Creativity vs. Science: How Honig Found the Right Mix in a Winemaker

In an ongoing series, Vintner will share notes  from past Cover Story features that didn’t make it into the magazine but are still worth diving into. “Laser Focused: Why Honig Winery Built Success on Just 2 Varietals” appears in the November/December issue of Vintner.

Michael Honig said great winemakers display both left and right brain attributes, balancing art and the science, he explained during the interview with Vintner for the November/December cover story.

“You need the science of winemaking,” he said as he started to discuss the company’s longtime winemaker, Kristin Belair. “You need to understand the physiological nature of a grape, how vines grow, how to take that fruit and taste it and then put it into the bottle. So you’ve got that science side, that’s really, really, really important.

“But you also need the creative side. I find sometimes winemakers are good at one or the other. They’re really science driven, but they don’t understand taste. Or they’re so creative. They’re crazy creative, but they don’t know how to make a bottle of wine that’s stable.”

Belair joined Honig in 1998 and has worked with main assistant Ashley Egelhoff for the past seven years.

“Kristin is incredibly science driven,” Honig explained. “Amongst her peers, she’s incredibly respected. We do all these trials analyses, everyone’s always calling her to ask for her opinion on something.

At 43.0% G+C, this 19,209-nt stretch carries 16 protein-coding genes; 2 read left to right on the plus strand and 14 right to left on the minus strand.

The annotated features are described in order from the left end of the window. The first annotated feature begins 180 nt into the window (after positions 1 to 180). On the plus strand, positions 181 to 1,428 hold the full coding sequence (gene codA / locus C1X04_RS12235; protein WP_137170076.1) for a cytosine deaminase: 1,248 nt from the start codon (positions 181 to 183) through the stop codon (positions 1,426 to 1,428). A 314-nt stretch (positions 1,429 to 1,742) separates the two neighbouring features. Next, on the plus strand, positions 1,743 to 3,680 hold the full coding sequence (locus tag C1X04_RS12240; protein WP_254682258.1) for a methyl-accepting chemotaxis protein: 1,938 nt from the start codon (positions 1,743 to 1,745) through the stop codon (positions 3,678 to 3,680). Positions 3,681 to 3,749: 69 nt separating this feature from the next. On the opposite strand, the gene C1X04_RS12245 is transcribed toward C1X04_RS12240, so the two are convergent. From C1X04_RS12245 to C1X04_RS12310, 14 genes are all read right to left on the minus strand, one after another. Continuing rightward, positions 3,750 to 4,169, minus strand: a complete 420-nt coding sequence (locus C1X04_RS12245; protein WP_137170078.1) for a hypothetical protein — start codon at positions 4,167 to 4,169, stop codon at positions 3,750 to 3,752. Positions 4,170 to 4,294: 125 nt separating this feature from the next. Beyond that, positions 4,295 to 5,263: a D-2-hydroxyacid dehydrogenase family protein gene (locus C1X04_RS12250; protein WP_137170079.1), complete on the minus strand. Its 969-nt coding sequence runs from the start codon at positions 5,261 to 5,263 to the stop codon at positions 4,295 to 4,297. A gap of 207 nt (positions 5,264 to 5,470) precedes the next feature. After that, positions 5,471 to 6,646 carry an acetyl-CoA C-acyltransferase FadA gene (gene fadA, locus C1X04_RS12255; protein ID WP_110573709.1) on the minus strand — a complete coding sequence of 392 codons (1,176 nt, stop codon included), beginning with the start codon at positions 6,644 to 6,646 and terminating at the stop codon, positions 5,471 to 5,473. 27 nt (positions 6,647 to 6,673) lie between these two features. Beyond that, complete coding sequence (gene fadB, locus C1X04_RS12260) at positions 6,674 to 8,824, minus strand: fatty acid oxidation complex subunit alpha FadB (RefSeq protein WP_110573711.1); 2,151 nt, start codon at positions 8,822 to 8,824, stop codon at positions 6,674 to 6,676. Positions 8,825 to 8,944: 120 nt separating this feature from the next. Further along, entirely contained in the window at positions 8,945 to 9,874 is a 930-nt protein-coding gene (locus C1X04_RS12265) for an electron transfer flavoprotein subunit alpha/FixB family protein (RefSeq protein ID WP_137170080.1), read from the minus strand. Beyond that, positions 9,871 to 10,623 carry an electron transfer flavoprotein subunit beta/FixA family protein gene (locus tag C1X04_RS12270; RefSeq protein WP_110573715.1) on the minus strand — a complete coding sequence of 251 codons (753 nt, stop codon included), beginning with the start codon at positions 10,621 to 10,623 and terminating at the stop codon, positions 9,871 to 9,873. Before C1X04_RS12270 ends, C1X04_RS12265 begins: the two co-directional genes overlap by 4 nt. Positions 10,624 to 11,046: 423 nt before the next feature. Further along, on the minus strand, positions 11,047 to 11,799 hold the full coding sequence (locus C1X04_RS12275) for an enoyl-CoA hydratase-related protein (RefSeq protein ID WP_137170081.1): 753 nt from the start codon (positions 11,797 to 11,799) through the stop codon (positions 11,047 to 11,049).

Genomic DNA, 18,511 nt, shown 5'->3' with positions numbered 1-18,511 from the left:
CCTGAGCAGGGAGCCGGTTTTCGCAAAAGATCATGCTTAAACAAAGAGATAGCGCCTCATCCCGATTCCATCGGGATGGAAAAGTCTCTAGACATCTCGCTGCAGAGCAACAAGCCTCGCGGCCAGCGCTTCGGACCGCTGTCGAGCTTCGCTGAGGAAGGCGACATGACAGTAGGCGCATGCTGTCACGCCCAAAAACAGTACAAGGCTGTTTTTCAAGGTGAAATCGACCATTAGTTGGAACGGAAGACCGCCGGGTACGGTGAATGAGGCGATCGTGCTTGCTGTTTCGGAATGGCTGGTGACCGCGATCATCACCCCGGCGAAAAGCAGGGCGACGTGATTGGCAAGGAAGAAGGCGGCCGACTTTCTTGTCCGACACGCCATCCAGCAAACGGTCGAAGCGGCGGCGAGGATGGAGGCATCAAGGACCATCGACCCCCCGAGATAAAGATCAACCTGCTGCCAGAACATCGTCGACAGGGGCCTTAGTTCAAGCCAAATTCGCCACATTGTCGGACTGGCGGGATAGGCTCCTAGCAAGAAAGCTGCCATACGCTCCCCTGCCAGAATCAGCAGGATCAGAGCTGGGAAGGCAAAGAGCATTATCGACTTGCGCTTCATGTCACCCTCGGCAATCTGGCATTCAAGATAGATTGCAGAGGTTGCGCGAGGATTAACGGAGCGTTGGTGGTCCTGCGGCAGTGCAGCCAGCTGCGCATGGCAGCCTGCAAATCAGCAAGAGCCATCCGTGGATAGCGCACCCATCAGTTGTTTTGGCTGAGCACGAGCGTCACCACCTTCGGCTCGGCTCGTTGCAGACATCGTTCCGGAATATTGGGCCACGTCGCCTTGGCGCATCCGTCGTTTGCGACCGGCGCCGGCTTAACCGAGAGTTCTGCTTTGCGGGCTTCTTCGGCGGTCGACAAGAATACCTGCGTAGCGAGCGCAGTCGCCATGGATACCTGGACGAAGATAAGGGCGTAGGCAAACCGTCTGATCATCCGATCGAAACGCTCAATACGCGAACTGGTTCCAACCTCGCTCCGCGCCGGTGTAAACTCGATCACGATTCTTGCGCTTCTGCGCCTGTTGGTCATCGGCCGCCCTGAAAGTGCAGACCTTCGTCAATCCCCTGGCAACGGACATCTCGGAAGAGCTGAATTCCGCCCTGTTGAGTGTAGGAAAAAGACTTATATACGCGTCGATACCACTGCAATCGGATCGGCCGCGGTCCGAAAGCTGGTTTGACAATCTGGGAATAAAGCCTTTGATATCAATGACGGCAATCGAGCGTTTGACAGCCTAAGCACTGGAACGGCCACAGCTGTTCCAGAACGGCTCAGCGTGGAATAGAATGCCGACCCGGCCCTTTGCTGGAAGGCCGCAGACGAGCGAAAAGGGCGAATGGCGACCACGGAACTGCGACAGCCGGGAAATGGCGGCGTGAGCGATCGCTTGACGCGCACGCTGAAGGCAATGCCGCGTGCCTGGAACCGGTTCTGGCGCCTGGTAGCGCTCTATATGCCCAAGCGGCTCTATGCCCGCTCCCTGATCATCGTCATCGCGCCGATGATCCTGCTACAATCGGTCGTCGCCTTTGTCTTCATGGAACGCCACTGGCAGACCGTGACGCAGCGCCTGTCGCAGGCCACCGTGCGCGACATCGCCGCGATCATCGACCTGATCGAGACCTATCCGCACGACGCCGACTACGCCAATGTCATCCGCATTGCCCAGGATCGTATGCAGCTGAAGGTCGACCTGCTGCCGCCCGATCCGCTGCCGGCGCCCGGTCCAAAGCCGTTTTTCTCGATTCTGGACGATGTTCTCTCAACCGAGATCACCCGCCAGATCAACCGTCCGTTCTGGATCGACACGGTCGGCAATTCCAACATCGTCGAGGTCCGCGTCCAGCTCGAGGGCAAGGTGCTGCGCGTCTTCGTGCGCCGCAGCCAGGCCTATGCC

“But she also gets the artistic side of it. And I find that oftentimes in winemakers, it’s hard to get both together. Because it’s science versus creativity. And oftentimes, they don’t go together. And I think that that’s where she’s really been a huge benefit to our brand as she understands both sides and the importance of both sides.”

Around the time Egelhoff joined Honig, Honig said Belair asked if the winery could start getting a year of bottle age.

“At the time, we were growing [the business] so much, and we couldn’t keep up with inventory, we were basically releasing it right after bottling it,” he said. “So we said okay, it’s gonna take some time, but we will build up inventory to the point where we could not only be matching our sales growth, but also be adding this extra layer to get the year of bottle age.”

Just this year, Honig released the 2017 line, which was bottled last summer.

“We achieved that goal,” Honig said. 

But now, because of area fires in the Napa Valley in 2020, Honig said they are in a position to survive without a vintage.

“Being that our name’s on our label and quality is paramount and we don’t have second labels where some people say, ‘Well, we’ll declassify it.’ We don’t have that opportunity. So for us, I’d rather not make a vintage and screw up our 40-year reputation. And from a financial standpoint, we can actually make it work. It’s tight. And it’s not what we hope to have to do. But we can make it work.”

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